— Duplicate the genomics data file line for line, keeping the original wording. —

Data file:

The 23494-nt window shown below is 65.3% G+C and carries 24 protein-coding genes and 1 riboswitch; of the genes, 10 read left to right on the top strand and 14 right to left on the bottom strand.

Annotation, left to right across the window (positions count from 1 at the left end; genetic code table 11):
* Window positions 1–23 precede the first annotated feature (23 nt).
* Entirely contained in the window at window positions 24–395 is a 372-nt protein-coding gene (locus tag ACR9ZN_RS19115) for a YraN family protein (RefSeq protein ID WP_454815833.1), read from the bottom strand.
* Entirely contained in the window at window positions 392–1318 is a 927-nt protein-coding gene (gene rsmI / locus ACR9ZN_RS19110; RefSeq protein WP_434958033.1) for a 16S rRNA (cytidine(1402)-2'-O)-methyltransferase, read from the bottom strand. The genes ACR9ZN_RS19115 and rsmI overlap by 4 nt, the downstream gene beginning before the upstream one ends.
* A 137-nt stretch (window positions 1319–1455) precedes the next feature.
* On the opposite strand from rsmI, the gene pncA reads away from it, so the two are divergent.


The 23494-nt window shown below is 65.3% G+C and carries 24 protein-coding genes and 1 riboswitch; of the genes, 10 read left to right on the top strand and 14 right to left on the bottom strand.

Annotation, left to right across the window (positions count from 1 at the left end; genetic code table 11):
* Window positions 1–23 precede the first annotated feature (23 nt).
* Entirely contained in the window at window positions 24–395 is a 372-nt protein-coding gene (locus tag ACR9ZN_RS19115) for a YraN family protein (RefSeq protein ID WP_454815833.1), read from the bottom strand.
* Entirely contained in the window at window positions 392–1318 is a 927-nt protein-coding gene (gene rsmI / locus ACR9ZN_RS19110; RefSeq protein WP_434958033.1) for a 16S rRNA (cytidine(1402)-2'-O)-methyltransferase, read from the bottom strand. The genes ACR9ZN_RS19115 and rsmI overlap by 4 nt, the downstream gene beginning before the upstream one ends.
* A 137-nt stretch (window positions 1319–1455) precedes the next feature.
* On the opposite strand from rsmI, the gene pncA reads away from it, so the two are divergent.